|Home rule for Scotland : my younger sister and me somewhere in the Trossachs, 1956|
An exception has been the current Scottish referendum campaign. I have been more actively involved in this campaign than any other. My wife and I spent the month of August in Edinburgh and the atmosphere was such that you could not fail to be drawn into the referendum campaign on one side or another. We both support the YES campaign and we spent the month attending talks, public meetings and holding informal discussions arguing the case for independence. We wore and are still wearing our YES badges with pride. We put up YES posters on the windows where we had authority to do so. On returning to Totnes I have been trying to persuade Devonians that an independent Scotland would be a good thing for every country in the British Isles. It might persuade them to bring their governance closer to the heart of their own communities rather than allowing it to be housed in distant Westminster.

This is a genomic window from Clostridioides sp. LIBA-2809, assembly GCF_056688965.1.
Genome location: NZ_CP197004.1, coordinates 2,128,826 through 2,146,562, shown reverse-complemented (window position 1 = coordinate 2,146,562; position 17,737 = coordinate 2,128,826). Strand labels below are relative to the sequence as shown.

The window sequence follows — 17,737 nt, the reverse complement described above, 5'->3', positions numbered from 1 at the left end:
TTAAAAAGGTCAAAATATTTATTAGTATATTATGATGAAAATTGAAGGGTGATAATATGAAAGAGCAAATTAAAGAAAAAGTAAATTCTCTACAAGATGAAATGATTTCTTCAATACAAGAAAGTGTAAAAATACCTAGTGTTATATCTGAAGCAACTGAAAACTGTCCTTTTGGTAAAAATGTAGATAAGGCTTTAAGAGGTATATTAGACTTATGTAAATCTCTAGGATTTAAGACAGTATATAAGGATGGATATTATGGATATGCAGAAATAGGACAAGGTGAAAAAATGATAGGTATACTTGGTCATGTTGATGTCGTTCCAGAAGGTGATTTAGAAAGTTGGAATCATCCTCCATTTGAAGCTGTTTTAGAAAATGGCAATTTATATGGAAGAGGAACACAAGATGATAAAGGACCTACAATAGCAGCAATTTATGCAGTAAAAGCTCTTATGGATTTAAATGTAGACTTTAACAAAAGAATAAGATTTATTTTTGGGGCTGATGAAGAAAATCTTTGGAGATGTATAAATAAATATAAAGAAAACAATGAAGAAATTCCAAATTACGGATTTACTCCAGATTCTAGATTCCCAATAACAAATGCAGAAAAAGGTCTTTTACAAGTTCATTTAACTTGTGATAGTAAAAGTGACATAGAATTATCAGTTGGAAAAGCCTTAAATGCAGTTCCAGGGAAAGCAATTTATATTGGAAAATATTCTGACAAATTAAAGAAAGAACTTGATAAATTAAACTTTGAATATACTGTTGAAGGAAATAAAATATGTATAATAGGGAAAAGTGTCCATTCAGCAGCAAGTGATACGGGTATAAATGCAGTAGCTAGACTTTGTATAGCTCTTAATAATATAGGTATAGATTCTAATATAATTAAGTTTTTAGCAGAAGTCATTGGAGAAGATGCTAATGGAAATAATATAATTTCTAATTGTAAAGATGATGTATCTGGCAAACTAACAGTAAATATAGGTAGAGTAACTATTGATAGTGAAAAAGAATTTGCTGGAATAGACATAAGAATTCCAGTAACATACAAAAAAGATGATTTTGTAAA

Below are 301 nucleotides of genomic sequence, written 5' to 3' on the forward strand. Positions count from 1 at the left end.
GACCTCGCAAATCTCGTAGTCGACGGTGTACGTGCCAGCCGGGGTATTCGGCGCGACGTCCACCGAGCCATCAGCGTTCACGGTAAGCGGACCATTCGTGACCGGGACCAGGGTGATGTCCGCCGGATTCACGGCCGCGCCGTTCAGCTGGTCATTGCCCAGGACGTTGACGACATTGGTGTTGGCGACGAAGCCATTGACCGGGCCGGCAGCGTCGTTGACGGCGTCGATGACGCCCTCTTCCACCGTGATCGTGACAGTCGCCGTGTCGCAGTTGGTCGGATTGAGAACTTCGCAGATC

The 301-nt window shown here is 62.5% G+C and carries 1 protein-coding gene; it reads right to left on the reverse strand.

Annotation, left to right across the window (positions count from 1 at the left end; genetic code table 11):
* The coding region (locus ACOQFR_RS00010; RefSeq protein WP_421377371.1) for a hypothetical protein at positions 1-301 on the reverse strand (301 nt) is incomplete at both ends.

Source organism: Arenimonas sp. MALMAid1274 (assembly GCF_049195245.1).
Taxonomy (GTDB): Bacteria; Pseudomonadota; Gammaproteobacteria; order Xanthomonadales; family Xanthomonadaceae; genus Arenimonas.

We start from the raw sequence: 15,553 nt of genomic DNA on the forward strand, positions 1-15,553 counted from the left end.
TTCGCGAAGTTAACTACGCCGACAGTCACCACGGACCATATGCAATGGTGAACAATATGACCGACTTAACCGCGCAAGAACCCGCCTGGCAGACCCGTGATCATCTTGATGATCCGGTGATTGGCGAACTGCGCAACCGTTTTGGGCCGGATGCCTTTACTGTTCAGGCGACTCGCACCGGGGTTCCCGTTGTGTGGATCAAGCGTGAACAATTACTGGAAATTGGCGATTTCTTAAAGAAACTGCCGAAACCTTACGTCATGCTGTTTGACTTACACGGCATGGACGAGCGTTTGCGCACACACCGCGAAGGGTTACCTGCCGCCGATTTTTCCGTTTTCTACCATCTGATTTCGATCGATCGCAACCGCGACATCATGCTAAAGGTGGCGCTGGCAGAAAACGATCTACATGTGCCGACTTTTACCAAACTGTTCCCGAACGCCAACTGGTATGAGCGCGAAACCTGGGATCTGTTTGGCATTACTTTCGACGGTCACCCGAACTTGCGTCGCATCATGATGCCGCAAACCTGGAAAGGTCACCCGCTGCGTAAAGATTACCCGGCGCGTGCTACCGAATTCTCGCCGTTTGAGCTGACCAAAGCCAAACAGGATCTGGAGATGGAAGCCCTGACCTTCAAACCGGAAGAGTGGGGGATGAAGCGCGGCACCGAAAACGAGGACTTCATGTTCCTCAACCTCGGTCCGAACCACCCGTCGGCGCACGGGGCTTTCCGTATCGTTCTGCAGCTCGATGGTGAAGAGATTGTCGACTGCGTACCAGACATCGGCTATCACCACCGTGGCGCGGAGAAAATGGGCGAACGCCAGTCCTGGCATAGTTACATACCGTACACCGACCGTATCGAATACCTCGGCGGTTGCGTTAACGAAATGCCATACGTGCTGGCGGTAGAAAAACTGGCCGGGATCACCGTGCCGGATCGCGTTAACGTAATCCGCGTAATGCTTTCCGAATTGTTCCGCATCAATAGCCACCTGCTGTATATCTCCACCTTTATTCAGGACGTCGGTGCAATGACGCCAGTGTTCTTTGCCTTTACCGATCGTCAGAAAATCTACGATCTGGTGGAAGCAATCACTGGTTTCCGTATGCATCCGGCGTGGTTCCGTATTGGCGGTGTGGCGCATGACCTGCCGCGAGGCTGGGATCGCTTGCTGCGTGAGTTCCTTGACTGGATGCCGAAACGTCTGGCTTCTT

I have also been sending encouraging emails to friends in Scotland who are working tirelessly for the YES campaign, urging them to keep going and thanking them for their efforts on behalf of an independent Scotland. As readers of this blog know I have also been writing in support of the YES campaign.
Let's hear it for the YES campaigners